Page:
Of All God’s Living Creatures

Of all God’s living creatures only we
With subtle artifice create our style
Of dress and image, and with painted smile
Construct the me we want the world to see.
Though what they are is all that they can be,
Would any beast consider it worthwhile,
Supposing he were able, to beguile
His kind with such conceit and vanity?

“I want no artful guise” says one, “I know
No other self but mine: I seldom speak,
Though proud am I, I have no need for show.
With each among my kind I am unique:
And never will, ordained before my birth,
My like be seen again upon this earth.”



A Winter in Uzbekistan

A winter in Uzbekistan so cold
And raw and brittle, on the steppes some years
Ago, the day we saw three dogs whose ears
Had crudely been cut off, so we were told
To render them more docile, more controlled.
It kept their livestock safe, quelled farmers’ fears;
An outrage to their nature it appears,
To maim these dogs to bar their being bold.

And then we noticed one of them had lost
A leg. His kennel-mate would lean daylong
Against him, keep him upright in the frost:
In such a manner both would get along.
Compassion surely taught one to assist,
As surely trust helped both to coexist.



A Razorbill’s Egg, 1902

The dated eggshell of a razorbill (a kind of auk) was found lying casually on a dusty window-ledge in a farmhouse on the mainland of Orkney, Scotland, eleven years ago. Sule Skerry, whence it was taken, is a remote island some 60 kilometres to the west.

Upon a shelf it lies, a lifeless shell,
With Latin name misspelt in careful script.
Its emptiness belies the words that tell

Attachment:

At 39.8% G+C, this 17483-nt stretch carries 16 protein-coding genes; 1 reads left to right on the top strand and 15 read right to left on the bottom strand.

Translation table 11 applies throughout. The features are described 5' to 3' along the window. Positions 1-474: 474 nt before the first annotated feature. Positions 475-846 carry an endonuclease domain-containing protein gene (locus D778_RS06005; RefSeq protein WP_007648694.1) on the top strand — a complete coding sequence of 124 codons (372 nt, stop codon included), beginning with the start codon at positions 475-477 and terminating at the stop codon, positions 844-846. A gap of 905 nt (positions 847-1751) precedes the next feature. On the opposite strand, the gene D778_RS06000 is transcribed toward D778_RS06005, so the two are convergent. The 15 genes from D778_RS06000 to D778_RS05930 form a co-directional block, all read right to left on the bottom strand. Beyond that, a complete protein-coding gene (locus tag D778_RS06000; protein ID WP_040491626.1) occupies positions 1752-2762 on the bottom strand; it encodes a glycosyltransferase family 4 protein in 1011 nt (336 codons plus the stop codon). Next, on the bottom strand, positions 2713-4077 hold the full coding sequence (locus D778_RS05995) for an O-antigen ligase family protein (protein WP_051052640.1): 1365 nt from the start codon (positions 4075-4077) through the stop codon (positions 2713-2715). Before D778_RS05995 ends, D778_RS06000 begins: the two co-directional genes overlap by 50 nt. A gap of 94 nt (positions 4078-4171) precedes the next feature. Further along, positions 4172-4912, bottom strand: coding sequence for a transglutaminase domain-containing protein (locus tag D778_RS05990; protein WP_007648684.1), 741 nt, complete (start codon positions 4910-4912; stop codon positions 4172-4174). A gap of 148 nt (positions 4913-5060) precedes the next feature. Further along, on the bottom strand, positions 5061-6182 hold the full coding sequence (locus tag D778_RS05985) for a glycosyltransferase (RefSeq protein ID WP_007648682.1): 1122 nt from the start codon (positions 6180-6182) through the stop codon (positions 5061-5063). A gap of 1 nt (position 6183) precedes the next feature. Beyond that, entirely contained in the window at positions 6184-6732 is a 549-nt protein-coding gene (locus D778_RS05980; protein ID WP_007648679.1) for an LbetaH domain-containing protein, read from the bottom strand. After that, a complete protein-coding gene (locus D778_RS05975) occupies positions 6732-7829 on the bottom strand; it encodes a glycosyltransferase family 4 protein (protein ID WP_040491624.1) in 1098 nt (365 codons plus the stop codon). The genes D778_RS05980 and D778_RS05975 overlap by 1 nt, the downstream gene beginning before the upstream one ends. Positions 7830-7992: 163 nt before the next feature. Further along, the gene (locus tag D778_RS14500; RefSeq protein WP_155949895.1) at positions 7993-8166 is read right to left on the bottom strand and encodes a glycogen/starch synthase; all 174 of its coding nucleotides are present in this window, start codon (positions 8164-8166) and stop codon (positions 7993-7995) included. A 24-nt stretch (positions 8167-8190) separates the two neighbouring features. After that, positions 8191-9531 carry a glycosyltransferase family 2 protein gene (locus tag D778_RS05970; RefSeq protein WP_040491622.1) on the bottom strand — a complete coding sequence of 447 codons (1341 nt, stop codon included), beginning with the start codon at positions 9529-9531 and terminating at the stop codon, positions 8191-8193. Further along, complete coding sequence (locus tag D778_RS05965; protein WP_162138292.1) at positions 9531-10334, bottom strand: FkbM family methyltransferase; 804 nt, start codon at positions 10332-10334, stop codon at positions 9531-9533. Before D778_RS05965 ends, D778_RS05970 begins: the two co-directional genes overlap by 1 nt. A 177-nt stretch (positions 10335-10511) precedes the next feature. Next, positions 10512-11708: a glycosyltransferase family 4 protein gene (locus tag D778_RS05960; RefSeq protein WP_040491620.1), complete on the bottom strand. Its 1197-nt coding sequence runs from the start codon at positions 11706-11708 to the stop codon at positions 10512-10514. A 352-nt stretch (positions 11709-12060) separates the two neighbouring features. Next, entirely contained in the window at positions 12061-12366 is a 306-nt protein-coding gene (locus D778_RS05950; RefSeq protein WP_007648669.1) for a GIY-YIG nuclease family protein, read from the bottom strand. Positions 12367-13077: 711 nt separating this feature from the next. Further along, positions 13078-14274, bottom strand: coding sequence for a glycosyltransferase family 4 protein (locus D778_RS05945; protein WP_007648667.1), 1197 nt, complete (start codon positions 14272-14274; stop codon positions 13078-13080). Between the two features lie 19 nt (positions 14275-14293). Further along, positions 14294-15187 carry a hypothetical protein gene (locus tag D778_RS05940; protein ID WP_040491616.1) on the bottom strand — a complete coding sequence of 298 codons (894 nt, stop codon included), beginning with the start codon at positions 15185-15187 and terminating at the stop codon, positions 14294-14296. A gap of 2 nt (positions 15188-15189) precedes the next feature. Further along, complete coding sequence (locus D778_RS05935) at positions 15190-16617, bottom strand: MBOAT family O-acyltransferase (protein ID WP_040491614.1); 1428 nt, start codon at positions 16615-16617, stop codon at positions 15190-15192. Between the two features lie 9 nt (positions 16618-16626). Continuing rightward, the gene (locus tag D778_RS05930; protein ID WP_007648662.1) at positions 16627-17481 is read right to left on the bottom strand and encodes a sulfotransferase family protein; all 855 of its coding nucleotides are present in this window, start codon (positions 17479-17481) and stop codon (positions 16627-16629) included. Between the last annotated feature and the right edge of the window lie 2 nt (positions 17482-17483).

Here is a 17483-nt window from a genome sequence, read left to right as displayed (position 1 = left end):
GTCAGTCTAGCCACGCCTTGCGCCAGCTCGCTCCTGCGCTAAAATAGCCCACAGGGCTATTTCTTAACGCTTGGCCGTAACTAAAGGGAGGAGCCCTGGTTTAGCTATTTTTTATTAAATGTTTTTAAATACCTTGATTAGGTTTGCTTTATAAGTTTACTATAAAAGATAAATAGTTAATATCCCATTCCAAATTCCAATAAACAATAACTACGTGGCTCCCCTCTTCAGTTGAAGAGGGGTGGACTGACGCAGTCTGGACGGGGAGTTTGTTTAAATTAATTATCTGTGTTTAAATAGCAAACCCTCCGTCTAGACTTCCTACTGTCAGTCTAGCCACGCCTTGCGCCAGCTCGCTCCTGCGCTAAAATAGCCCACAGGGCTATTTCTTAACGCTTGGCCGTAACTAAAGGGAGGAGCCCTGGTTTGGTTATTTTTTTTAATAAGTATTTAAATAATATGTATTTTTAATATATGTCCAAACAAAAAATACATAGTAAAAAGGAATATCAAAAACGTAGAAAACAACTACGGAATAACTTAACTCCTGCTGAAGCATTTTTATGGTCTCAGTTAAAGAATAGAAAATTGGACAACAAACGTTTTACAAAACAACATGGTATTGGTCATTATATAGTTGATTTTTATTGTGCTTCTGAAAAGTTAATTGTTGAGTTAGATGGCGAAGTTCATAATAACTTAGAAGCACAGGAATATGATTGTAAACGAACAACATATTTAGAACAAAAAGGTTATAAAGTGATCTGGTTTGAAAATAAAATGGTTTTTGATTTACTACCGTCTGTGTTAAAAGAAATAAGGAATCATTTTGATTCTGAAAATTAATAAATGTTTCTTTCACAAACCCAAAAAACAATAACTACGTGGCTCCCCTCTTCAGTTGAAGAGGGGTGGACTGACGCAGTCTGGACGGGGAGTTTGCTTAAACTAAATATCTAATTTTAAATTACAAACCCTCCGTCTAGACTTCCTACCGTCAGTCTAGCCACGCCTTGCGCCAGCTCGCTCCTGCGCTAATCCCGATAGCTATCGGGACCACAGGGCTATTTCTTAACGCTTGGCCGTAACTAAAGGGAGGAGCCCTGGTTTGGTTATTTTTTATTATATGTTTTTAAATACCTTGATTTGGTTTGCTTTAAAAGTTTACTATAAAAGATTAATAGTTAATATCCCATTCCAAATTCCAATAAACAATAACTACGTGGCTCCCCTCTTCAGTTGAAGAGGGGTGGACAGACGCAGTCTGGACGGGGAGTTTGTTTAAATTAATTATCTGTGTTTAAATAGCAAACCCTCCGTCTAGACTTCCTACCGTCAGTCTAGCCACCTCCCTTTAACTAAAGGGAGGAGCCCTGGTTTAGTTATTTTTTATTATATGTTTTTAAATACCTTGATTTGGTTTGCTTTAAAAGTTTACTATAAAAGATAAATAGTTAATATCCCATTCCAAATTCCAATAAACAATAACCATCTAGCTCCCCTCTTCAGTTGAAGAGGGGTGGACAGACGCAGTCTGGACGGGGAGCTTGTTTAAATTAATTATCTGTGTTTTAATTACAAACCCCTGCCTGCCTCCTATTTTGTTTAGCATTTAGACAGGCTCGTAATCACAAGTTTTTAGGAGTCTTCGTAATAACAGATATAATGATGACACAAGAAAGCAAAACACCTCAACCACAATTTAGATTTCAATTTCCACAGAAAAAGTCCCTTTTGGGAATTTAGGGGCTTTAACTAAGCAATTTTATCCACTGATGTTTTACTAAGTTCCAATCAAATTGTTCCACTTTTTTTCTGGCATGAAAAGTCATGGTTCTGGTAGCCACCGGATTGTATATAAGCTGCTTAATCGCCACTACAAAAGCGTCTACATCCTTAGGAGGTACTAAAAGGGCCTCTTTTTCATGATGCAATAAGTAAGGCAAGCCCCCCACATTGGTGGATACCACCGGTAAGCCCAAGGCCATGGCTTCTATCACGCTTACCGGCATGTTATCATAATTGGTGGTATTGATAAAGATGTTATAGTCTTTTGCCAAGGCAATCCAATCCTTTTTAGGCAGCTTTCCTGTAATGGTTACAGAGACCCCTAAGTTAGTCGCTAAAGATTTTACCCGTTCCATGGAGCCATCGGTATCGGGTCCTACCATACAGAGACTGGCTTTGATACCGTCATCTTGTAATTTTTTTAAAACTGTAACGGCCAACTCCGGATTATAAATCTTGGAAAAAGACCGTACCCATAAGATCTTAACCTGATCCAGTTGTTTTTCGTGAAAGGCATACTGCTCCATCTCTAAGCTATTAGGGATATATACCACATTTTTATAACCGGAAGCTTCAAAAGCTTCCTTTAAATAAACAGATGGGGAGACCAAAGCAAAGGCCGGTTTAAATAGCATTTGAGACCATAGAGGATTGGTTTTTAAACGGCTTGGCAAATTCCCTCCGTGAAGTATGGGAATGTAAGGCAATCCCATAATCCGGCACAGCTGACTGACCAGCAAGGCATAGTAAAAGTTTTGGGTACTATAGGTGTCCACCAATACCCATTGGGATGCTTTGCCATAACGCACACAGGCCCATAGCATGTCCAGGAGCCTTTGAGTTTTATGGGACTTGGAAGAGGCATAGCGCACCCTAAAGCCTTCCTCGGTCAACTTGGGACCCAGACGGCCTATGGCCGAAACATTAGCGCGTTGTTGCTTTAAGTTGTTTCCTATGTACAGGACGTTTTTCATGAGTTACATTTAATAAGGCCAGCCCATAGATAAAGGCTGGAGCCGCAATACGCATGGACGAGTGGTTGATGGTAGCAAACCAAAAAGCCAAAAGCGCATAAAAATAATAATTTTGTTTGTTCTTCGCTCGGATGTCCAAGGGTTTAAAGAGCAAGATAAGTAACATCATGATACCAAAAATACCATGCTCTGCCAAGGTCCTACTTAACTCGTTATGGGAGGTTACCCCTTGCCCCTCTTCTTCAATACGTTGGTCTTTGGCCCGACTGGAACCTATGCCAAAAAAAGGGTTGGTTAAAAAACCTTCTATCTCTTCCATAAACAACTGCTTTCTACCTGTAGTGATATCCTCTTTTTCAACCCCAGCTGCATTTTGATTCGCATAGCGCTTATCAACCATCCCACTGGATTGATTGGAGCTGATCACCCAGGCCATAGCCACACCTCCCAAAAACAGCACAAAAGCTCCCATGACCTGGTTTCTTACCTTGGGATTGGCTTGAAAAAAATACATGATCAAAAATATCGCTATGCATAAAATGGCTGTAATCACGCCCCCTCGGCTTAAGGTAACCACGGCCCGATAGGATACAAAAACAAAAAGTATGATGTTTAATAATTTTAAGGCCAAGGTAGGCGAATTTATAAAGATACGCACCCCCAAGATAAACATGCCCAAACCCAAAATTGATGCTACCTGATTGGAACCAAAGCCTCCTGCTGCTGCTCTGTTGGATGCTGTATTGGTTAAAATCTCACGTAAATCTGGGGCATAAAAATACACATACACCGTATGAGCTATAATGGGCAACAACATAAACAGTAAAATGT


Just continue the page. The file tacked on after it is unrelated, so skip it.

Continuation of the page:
Not of a life blown out or slowly dripped
From fragile refuge in its brittle shard;
Nor why a tender life was put away
Before the springtime of its birth. How hard
To say it never saw the living day.

Sule Skerry, reads the label, crags alive
As then with auks, and though in throngs they thrive
In raging seas and skies and soar and dive
In countless thousands, did it but survive,
The life inside that egg upon the shelf
Would still have been as precious to itself.



What Walt Whitman Thought

Walt Whitman thought that he could turn and live
With animals, extolled their innocence,
Their inner peace and tolerance. They give
Their all to serve us, die in our defence;
As with the she-wolf in the Lupercal,
Who fed the infant founders of the state
Of Rome, their unsought kindness surely shall
Ensure there should a greater good await.

With no eternal soul there is no prize
For honest beasts that strive for us, their whole
Lives spent in servile toil they recognise
Our lordship and accept their humble role.
How hard it is to meet those patient eyes,
To mark their depths and say we see no soul.



Peter Hartley is a retired painting restorer. He was born in Liverpool and lives in Manchester, UK.

NOTE: The Society considers this page, where your poetry resides, to be your residence as well, where you may invite family, friends, and others to visit. Feel free to treat this page as your home and remove anyone here who disrespects you. Simply send an email to mbryant@classicalpoets.org. Put “Remove Comment” in the subject line and list which comments you would like removed. The Society does not endorse any views expressed in individual poems or comments and reserves the right to remove any comments to maintain the decorum of this website and the integrity of the Society. Please see our Comments Policy here.

15 Responses

  1. Peter Hartley

    Leo – My apologies for the unpossessive apostrophe in line 3, poem 3. I don’t know how that crept in, but thank you for your kind remark.

  2. Peter Hartley

    And apologies too for the missing word “crudely” from “A Winter in Uzbekistan”, line 4, viz”… had been crudely cut off…” and lost in the transcription, and the typo … “Sure” for “Sule”, line 9, “A Razorbill’s Egg”